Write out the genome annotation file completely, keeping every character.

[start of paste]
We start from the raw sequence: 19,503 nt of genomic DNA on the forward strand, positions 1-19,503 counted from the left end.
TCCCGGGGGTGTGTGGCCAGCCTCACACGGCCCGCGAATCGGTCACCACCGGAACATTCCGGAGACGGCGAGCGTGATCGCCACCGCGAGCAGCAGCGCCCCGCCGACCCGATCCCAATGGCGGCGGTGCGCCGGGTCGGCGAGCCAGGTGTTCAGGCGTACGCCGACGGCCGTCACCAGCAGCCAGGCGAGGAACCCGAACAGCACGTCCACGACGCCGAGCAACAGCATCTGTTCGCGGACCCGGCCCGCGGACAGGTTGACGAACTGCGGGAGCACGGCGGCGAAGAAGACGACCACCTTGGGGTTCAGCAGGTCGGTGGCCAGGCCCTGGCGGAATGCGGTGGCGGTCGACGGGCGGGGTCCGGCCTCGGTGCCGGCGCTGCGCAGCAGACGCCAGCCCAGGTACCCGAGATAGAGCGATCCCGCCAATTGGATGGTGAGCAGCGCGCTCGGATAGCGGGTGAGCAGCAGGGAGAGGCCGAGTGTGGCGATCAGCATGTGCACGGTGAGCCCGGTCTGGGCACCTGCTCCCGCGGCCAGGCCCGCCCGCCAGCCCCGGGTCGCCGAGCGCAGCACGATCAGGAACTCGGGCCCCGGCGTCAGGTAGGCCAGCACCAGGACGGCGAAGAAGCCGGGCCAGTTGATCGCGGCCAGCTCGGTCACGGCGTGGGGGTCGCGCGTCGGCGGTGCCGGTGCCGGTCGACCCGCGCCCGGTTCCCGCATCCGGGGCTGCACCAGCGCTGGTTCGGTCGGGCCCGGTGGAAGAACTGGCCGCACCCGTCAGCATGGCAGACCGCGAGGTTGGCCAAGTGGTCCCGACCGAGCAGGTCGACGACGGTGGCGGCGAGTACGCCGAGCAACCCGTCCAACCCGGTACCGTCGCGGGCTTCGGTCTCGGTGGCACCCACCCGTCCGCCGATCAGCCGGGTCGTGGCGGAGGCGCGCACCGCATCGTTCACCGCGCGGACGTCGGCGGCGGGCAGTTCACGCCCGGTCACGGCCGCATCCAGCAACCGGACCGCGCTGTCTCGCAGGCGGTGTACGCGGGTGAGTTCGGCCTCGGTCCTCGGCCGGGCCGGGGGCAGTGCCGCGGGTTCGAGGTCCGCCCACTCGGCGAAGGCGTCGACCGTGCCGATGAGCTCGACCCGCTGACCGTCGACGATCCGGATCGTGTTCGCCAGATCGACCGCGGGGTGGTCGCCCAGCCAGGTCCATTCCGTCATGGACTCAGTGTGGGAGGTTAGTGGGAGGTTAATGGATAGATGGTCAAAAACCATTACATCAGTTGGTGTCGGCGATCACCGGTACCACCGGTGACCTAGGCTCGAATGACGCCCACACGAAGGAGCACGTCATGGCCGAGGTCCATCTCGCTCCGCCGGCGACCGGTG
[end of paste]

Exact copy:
We start from the raw sequence: 19,503 nt of genomic DNA on the forward strand, positions 1-19,503 counted from the left end.
TCCCGGGGGTGTGTGGCCAGCCTCACACGGCCCGCGAATCGGTCACCACCGGAACATTCCGGAGACGGCGAGCGTGATCGCCACCGCGAGCAGCAGCGCCCCGCCGACCCGATCCCAATGGCGGCGGTGCGCCGGGTCGGCGAGCCAGGTGTTCAGGCGTACGCCGACGGCCGTCACCAGCAGCCAGGCGAGGAACCCGAACAGCACGTCCACGACGCCGAGCAACAGCATCTGTTCGCGGACCCGGCCCGCGGACAGGTTGACGAACTGCGGGAGCACGGCGGCGAAGAAGACGACCACCTTGGGGTTCAGCAGGTCGGTGGCCAGGCCCTGGCGGAATGCGGTGGCGGTCGACGGGCGGGGTCCGGCCTCGGTGCCGGCGCTGCGCAGCAGACGCCAGCCCAGGTACCCGAGATAGAGCGATCCCGCCAATTGGATGGTGAGCAGCGCGCTCGGATAGCGGGTGAGCAGCAGGGAGAGGCCGAGTGTGGCGATCAGCATGTGCACGGTGAGCCCGGTCTGGGCACCTGCTCCCGCGGCCAGGCCCGCCCGCCAGCCCCGGGTCGCCGAGCGCAGCACGATCAGGAACTCGGGCCCCGGCGTCAGGTAGGCCAGCACCAGGACGGCGAAGAAGCCGGGCCAGTTGATCGCGGCCAGCTCGGTCACGGCGTGGGGGTCGCGCGTCGGCGGTGCCGGTGCCGGTCGACCCGCGCCCGGTTCCCGCATCCGGGGCTGCACCAGCGCTGGTTCGGTCGGGCCCGGTGGAAGAACTGGCCGCACCCGTCAGCATGGCAGACCGCGAGGTTGGCCAAGTGGTCCCGACCGAGCAGGTCGACGACGGTGGCGGCGAGTACGCCGAGCAACCCGTCCAACCCGGTACCGTCGCGGGCTTCGGTCTCGGTGGCACCCACCCGTCCGCCGATCAGCCGGGTCGTGGCGGAGGCGCGCACCGCATCGTTCACCGCGCGGACGTCGGCGGCGGGCAGTTCACGCCCGGTCACGGCCGCATCCAGCAACCGGACCGCGCTGTCTCGCAGGCGGTGTACGCGGGTGAGTTCGGCCTCGGTCCTCGGCCGGGCCGGGGGCAGTGCCGCGGGTTCGAGGTCCGCCCACTCGGCGAAGGCGTCGACCGTGCCGATGAGCTCGACCCGCTGACCGTCGACGATCCGGATCGTGTTCGCCAGATCGACCGCGGGGTGGTCGCCCAGCCAGGTCCATTCCGTCATGGACTCAGTGTGGGAGGTTAGTGGGAGGTTAATGGATAGATGGTCAAAAACCATTACATCAGTTGGTGTCGGCGATCACCGGTACCACCGGTGACCTAGGCTCGAATGACGCCCACACGAAGGAGCACGTCATGGCCGAGGTCCATCTCGCTCCGCCGGCGACCGGTG